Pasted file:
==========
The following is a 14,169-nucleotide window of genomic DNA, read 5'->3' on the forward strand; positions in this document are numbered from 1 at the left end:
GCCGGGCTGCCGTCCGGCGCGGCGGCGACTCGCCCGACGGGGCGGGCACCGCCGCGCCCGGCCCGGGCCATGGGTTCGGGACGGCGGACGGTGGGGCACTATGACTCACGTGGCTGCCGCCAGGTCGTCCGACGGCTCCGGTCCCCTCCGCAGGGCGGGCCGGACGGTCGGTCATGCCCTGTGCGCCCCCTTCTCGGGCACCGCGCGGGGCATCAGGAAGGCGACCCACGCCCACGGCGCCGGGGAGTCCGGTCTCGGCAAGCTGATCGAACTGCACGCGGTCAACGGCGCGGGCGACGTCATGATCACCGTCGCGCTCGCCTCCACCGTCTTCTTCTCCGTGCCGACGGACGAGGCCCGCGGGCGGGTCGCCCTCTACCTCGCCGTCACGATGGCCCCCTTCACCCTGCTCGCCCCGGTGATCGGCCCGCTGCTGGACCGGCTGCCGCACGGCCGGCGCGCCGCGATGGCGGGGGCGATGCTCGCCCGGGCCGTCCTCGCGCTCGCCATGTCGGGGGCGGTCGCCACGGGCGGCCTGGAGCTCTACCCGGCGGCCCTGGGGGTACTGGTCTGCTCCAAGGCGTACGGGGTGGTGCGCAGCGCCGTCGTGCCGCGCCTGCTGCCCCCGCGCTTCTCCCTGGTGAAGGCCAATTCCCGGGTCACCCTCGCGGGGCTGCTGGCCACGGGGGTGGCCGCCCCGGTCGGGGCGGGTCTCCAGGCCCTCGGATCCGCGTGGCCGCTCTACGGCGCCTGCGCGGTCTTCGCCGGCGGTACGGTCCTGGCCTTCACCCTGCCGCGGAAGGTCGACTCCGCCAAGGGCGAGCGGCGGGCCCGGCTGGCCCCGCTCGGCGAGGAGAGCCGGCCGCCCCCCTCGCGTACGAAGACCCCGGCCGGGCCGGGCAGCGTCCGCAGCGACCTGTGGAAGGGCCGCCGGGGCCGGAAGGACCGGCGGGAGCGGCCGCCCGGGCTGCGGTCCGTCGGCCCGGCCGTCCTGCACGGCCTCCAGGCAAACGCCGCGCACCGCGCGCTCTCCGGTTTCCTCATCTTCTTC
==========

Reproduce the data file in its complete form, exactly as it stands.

The following is a 14,169-nucleotide window of genomic DNA, read 5'->3' on the forward strand; positions in this document are numbered from 1 at the left end:
GCCGGGCTGCCGTCCGGCGCGGCGGCGACTCGCCCGACGGGGCGGGCACCGCCGCGCCCGGCCCGGGCCATGGGTTCGGGACGGCGGACGGTGGGGCACTATGACTCACGTGGCTGCCGCCAGGTCGTCCGACGGCTCCGGTCCCCTCCGCAGGGCGGGCCGGACGGTCGGTCATGCCCTGTGCGCCCCCTTCTCGGGCACCGCGCGGGGCATCAGGAAGGCGACCCACGCCCACGGCGCCGGGGAGTCCGGTCTCGGCAAGCTGATCGAACTGCACGCGGTCAACGGCGCGGGCGACGTCATGATCACCGTCGCGCTCGCCTCCACCGTCTTCTTCTCCGTGCCGACGGACGAGGCCCGCGGGCGGGTCGCCCTCTACCTCGCCGTCACGATGGCCCCCTTCACCCTGCTCGCCCCGGTGATCGGCCCGCTGCTGGACCGGCTGCCGCACGGCCGGCGCGCCGCGATGGCGGGGGCGATGCTCGCCCGGGCCGTCCTCGCGCTCGCCATGTCGGGGGCGGTCGCCACGGGCGGCCTGGAGCTCTACCCGGCGGCCCTGGGGGTACTGGTCTGCTCCAAGGCGTACGGGGTGGTGCGCAGCGCCGTCGTGCCGCGCCTGCTGCCCCCGCGCTTCTCCCTGGTGAAGGCCAATTCCCGGGTCACCCTCGCGGGGCTGCTGGCCACGGGGGTGGCCGCCCCGGTCGGGGCGGGTCTCCAGGCCCTCGGATCCGCGTGGCCGCTCTACGGCGCCTGCGCGGTCTTCGCCGGCGGTACGGTCCTGGCCTTCACCCTGCCGCGGAAGGTCGACTCCGCCAAGGGCGAGCGGCGGGCCCGGCTGGCCCCGCTCGGCGAGGAGAGCCGGCCGCCCCCCTCGCGTACGAAGACCCCGGCCGGGCCGGGCAGCGTCCGCAGCGACCTGTGGAAGGGCCGCCGGGGCCGGAAGGACCGGCGGGAGCGGCCGCCCGGGCTGCGGTCCGTCGGCCCGGCCGTCCTGCACGGCCTCCAGGCAAACGCCGCGCACCGCGCGCTCTCCGGTTTCCTCATCTTCTTC